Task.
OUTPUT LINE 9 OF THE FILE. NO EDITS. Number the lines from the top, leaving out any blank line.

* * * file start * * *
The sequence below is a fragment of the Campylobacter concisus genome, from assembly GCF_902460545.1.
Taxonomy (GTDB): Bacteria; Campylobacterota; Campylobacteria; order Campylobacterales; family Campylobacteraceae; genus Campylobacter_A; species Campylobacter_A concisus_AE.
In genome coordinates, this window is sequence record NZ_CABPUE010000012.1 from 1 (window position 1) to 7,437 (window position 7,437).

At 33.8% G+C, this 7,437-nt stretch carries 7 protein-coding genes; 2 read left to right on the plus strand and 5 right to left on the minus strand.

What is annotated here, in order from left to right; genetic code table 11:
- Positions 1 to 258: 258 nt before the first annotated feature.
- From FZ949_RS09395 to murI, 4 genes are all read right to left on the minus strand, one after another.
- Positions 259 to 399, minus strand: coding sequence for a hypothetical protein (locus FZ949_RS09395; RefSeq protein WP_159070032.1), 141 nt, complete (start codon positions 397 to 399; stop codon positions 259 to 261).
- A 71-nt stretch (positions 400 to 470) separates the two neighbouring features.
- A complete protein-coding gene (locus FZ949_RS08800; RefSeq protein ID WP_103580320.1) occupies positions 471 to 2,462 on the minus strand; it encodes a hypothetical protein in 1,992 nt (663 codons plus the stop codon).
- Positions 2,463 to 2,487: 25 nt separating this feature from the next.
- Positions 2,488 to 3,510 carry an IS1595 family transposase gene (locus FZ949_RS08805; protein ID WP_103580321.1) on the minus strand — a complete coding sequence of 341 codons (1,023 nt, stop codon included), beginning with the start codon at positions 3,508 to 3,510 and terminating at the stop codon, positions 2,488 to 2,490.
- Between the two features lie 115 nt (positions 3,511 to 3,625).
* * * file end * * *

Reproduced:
- A 71-nt stretch (positions 400 to 470) separates the two neighbouring features.